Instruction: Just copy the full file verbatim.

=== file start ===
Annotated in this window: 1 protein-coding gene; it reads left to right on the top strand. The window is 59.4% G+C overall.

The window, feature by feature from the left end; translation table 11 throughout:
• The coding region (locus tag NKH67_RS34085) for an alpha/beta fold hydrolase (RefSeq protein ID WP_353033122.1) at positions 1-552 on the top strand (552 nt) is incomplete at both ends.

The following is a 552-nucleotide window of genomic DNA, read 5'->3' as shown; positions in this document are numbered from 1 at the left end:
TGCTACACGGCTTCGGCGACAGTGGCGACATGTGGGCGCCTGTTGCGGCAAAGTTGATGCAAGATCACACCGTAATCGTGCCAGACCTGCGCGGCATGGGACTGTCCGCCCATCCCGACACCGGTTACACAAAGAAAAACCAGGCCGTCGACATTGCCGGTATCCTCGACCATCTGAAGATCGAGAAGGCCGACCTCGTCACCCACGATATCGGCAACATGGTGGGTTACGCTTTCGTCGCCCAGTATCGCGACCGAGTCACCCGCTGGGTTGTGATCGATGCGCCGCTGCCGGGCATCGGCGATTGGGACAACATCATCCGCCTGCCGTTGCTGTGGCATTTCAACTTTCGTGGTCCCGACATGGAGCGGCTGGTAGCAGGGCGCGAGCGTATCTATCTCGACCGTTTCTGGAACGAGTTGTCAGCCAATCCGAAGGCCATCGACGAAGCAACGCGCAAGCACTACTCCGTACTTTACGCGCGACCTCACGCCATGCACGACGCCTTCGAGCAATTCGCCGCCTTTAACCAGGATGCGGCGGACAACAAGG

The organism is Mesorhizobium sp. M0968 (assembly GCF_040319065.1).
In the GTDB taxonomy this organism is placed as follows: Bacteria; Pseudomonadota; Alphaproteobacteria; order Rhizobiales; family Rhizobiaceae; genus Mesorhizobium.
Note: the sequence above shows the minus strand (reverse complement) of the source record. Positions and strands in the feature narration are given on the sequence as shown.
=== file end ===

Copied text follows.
Annotated in this window: 1 protein-coding gene; it reads left to right on the top strand. The window is 59.4% G+C overall.

The window, feature by feature from the left end; translation table 11 throughout:
• The coding region (locus tag NKH67_RS34085) for an alpha/beta fold hydrolase (RefSeq protein ID WP_353033122.1) at positions 1-552 on the top strand (552 nt) is incomplete at both ends.

The following is a 552-nucleotide window of genomic DNA, read 5'->3' as shown; positions in this document are numbered from 1 at the left end:
TGCTACACGGCTTCGGCGACAGTGGCGACATGTGGGCGCCTGTTGCGGCAAAGTTGATGCAAGATCACACCGTAATCGTGCCAGACCTGCGCGGCATGGGACTGTCCGCCCATCCCGACACCGGTTACACAAAGAAAAACCAGGCCGTCGACATTGCCGGTATCCTCGACCATCTGAAGATCGAGAAGGCCGACCTCGTCACCCACGATATCGGCAACATGGTGGGTTACGCTTTCGTCGCCCAGTATCGCGACCGAGTCACCCGCTGGGTTGTGATCGATGCGCCGCTGCCGGGCATCGGCGATTGGGACAACATCATCCGCCTGCCGTTGCTGTGGCATTTCAACTTTCGTGGTCCCGACATGGAGCGGCTGGTAGCAGGGCGCGAGCGTATCTATCTCGACCGTTTCTGGAACGAGTTGTCAGCCAATCCGAAGGCCATCGACGAAGCAACGCGCAAGCACTACTCCGTACTTTACGCGCGACCTCACGCCATGCACGACGCCTTCGAGCAATTCGCCGCCTTTAACCAGGATGCGGCGGACAACAAGG

The organism is Mesorhizobium sp. M0968 (assembly GCF_040319065.1).
In the GTDB taxonomy this organism is placed as follows: Bacteria; Pseudomonadota; Alphaproteobacteria; order Rhizobiales; family Rhizobiaceae; genus Mesorhizobium.
Note: the sequence above shows the minus strand (reverse complement) of the source record. Positions and strands in the feature narration are given on the sequence as shown.